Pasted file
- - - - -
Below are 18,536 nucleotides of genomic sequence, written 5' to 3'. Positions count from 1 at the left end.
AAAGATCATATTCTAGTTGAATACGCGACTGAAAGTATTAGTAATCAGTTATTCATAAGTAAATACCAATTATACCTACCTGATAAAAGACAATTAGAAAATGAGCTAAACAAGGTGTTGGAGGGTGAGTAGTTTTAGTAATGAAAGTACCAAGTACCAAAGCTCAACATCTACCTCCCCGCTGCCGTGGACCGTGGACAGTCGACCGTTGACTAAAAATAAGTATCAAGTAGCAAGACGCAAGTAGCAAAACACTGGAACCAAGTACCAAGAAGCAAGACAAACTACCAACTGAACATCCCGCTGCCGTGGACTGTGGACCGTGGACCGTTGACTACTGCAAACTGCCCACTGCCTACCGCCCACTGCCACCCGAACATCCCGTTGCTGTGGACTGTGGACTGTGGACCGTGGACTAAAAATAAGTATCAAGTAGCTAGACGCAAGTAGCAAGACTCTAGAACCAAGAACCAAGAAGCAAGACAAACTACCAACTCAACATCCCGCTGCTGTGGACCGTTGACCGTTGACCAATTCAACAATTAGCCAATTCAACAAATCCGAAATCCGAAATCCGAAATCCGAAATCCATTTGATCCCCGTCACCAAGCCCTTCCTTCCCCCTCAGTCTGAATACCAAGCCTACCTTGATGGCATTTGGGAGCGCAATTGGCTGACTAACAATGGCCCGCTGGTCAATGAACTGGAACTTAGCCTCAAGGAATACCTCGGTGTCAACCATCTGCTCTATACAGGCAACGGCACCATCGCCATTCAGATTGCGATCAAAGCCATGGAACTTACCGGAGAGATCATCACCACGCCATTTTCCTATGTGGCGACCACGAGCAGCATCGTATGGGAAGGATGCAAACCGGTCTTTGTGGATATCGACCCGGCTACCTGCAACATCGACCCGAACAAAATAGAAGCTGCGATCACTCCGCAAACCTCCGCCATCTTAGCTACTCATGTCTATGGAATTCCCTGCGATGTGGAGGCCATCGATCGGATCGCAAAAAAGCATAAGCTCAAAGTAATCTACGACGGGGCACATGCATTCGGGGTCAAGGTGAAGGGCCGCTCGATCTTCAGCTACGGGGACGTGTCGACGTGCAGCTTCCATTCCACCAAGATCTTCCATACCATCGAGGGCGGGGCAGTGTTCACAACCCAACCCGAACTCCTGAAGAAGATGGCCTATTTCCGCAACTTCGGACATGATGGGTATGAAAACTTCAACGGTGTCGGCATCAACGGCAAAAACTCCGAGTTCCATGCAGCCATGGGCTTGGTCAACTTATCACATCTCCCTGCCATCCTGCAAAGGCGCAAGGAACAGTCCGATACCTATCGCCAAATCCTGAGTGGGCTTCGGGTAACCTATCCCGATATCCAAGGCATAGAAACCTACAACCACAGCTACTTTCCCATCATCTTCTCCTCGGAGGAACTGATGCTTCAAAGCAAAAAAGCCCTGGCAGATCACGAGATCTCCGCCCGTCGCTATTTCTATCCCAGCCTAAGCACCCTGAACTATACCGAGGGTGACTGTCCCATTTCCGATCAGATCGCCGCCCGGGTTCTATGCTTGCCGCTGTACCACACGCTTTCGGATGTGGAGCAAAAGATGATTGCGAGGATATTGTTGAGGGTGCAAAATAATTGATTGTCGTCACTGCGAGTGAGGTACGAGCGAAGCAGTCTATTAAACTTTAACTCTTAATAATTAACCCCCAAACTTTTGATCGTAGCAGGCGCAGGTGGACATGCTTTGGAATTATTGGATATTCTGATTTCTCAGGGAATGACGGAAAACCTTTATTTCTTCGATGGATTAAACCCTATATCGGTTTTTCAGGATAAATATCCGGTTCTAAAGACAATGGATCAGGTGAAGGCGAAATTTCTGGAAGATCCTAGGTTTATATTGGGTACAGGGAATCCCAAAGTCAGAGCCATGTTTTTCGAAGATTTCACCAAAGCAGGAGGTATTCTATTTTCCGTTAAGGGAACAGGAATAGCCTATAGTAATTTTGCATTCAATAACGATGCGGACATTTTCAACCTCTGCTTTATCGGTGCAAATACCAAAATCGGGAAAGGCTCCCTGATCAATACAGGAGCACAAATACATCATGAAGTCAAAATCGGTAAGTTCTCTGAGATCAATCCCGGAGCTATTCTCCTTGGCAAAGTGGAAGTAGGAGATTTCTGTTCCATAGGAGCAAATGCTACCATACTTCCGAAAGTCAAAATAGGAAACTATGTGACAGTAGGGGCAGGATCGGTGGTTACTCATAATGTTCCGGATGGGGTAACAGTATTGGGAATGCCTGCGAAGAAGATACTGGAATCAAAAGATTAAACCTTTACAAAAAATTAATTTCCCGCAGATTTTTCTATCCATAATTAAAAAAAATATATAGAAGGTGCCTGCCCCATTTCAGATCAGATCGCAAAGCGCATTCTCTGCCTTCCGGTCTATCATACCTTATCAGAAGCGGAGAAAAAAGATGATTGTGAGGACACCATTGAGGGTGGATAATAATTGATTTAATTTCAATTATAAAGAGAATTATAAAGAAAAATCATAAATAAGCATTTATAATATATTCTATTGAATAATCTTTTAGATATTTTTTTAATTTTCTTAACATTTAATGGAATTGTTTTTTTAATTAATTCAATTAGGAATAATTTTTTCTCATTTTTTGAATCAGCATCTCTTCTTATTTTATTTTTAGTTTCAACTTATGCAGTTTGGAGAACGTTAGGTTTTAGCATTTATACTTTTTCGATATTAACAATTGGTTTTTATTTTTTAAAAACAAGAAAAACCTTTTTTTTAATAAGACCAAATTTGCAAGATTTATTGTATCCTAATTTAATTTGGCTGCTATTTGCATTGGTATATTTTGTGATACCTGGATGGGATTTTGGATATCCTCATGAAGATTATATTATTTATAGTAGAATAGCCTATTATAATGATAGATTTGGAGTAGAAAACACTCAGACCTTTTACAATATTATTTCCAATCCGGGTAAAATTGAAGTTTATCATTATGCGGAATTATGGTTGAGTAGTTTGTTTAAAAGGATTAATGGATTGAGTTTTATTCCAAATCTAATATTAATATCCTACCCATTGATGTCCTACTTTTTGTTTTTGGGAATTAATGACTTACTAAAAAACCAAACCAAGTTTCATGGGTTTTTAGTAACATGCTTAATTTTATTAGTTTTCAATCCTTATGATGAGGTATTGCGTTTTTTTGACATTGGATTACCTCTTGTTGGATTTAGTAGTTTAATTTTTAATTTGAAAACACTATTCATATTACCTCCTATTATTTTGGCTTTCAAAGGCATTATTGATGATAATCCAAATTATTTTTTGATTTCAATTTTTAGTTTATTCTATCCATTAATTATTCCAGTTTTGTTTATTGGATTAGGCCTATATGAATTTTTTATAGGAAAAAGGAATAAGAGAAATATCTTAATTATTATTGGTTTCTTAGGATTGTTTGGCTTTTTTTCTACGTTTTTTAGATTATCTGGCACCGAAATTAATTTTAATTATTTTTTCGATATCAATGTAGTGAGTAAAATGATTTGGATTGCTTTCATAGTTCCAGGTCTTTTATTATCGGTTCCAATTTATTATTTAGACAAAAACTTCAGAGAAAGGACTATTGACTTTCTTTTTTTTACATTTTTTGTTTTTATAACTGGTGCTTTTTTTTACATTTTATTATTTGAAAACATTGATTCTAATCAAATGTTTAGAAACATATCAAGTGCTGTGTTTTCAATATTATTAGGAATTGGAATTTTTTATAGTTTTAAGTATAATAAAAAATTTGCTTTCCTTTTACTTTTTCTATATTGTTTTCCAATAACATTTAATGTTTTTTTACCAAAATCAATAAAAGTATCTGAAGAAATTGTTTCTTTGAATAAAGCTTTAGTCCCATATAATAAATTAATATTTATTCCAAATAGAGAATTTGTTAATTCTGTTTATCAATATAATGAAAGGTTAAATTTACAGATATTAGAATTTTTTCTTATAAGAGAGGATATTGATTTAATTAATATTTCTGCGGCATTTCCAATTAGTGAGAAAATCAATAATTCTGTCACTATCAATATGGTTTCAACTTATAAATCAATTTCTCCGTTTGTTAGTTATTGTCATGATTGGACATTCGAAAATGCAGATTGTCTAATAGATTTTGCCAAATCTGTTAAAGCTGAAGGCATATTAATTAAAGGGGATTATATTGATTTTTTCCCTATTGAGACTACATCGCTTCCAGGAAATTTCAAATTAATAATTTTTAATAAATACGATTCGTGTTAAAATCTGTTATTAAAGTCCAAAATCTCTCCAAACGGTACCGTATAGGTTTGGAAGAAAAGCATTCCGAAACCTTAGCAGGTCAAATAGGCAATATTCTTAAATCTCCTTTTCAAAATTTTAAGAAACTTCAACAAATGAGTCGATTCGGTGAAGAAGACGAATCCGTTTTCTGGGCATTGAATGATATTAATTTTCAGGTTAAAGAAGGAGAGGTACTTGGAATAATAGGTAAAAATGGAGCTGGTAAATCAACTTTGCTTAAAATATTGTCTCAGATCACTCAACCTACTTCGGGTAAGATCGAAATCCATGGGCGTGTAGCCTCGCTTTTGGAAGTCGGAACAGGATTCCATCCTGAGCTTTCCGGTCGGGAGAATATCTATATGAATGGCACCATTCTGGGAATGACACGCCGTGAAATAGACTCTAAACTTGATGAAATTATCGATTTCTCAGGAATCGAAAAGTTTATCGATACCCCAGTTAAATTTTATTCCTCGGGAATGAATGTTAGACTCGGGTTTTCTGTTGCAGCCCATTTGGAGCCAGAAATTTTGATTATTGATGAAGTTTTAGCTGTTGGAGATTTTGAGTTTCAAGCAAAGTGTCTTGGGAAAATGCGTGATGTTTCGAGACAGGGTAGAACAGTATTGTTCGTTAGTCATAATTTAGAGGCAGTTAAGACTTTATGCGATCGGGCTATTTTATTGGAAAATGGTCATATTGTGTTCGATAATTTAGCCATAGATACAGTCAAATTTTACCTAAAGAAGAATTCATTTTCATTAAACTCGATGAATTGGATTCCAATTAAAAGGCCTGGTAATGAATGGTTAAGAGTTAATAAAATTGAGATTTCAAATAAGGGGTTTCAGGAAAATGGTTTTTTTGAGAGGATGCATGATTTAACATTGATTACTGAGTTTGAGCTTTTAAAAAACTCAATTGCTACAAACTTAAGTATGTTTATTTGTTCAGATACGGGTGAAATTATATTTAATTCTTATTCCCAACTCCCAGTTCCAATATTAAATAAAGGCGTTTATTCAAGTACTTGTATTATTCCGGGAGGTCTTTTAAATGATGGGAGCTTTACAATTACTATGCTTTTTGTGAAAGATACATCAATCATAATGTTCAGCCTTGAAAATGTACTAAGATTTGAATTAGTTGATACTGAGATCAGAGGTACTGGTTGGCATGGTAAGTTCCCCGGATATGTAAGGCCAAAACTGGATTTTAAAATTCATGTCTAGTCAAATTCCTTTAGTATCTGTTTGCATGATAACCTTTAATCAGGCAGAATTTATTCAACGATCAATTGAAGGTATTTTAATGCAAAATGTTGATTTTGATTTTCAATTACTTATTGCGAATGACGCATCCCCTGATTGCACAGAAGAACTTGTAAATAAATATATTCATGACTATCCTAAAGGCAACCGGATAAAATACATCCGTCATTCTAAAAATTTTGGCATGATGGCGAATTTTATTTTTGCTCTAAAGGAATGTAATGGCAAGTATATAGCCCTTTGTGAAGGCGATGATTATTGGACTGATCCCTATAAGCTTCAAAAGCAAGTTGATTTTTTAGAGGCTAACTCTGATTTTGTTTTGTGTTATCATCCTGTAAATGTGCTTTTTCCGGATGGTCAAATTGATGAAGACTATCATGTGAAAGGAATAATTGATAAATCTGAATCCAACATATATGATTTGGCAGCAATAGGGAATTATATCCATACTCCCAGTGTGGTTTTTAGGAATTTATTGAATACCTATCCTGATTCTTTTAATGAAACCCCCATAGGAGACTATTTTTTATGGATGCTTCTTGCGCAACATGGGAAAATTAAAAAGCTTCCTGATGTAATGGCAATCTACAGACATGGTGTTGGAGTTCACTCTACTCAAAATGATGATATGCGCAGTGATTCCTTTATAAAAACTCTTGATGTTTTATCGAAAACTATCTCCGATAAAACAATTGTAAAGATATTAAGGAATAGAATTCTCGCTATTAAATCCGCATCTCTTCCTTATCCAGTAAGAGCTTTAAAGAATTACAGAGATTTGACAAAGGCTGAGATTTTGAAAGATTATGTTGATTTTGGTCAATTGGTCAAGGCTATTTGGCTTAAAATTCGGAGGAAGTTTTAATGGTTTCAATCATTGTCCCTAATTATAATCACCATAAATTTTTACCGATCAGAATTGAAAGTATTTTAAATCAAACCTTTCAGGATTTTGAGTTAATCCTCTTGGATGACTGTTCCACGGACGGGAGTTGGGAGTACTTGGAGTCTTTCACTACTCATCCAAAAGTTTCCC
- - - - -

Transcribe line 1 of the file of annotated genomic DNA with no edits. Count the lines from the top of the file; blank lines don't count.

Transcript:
Below are 18,536 nucleotides of genomic sequence, written 5' to 3'. Positions count from 1 at the left end.